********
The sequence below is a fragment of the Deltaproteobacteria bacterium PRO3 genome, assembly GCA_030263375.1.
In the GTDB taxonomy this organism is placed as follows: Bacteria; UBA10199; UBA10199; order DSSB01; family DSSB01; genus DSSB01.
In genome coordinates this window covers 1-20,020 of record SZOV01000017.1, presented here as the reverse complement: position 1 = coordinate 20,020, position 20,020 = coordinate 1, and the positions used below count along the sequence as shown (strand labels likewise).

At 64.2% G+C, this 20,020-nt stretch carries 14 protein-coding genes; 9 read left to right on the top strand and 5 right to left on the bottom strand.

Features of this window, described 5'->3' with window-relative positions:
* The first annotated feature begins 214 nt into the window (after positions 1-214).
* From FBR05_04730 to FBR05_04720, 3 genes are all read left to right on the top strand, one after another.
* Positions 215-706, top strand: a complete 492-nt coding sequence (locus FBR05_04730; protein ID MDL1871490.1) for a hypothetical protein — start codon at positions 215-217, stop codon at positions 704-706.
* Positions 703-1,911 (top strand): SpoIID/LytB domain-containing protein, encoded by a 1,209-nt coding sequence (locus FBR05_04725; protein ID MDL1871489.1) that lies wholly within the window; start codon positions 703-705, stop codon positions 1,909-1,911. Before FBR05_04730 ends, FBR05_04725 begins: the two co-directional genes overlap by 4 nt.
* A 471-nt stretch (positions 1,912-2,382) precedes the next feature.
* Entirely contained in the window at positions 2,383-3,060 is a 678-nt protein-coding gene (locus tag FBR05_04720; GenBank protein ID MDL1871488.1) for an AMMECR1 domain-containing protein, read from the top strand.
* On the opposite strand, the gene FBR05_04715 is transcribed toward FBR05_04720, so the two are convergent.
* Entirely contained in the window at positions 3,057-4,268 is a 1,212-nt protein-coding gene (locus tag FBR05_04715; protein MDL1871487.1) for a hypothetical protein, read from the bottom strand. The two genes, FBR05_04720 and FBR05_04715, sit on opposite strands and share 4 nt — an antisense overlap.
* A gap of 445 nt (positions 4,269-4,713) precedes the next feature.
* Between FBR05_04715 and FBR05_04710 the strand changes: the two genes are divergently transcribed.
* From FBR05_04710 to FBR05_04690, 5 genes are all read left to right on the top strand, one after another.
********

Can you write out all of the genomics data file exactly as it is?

The sequence below is a fragment of the Deltaproteobacteria bacterium PRO3 genome, assembly GCA_030263375.1.
In the GTDB taxonomy this organism is placed as follows: Bacteria; UBA10199; UBA10199; order DSSB01; family DSSB01; genus DSSB01.
In genome coordinates this window covers 1-20,020 of record SZOV01000017.1, presented here as the reverse complement: position 1 = coordinate 20,020, position 20,020 = coordinate 1, and the positions used below count along the sequence as shown (strand labels likewise).

At 64.2% G+C, this 20,020-nt stretch carries 14 protein-coding genes; 9 read left to right on the top strand and 5 right to left on the bottom strand.

Features of this window, described 5'->3' with window-relative positions:
* The first annotated feature begins 214 nt into the window (after positions 1-214).
* From FBR05_04730 to FBR05_04720, 3 genes are all read left to right on the top strand, one after another.
* Positions 215-706, top strand: a complete 492-nt coding sequence (locus FBR05_04730; protein ID MDL1871490.1) for a hypothetical protein — start codon at positions 215-217, stop codon at positions 704-706.
* Positions 703-1,911 (top strand): SpoIID/LytB domain-containing protein, encoded by a 1,209-nt coding sequence (locus FBR05_04725; protein ID MDL1871489.1) that lies wholly within the window; start codon positions 703-705, stop codon positions 1,909-1,911. Before FBR05_04730 ends, FBR05_04725 begins: the two co-directional genes overlap by 4 nt.
* A 471-nt stretch (positions 1,912-2,382) precedes the next feature.
* Entirely contained in the window at positions 2,383-3,060 is a 678-nt protein-coding gene (locus tag FBR05_04720; GenBank protein ID MDL1871488.1) for an AMMECR1 domain-containing protein, read from the top strand.
* On the opposite strand, the gene FBR05_04715 is transcribed toward FBR05_04720, so the two are convergent.
* Entirely contained in the window at positions 3,057-4,268 is a 1,212-nt protein-coding gene (locus tag FBR05_04715; protein MDL1871487.1) for a hypothetical protein, read from the bottom strand. The two genes, FBR05_04720 and FBR05_04715, sit on opposite strands and share 4 nt — an antisense overlap.
* A gap of 445 nt (positions 4,269-4,713) precedes the next feature.
* Between FBR05_04715 and FBR05_04710 the strand changes: the two genes are divergently transcribed.
* From FBR05_04710 to FBR05_04690, 5 genes are all read left to right on the top strand, one after another.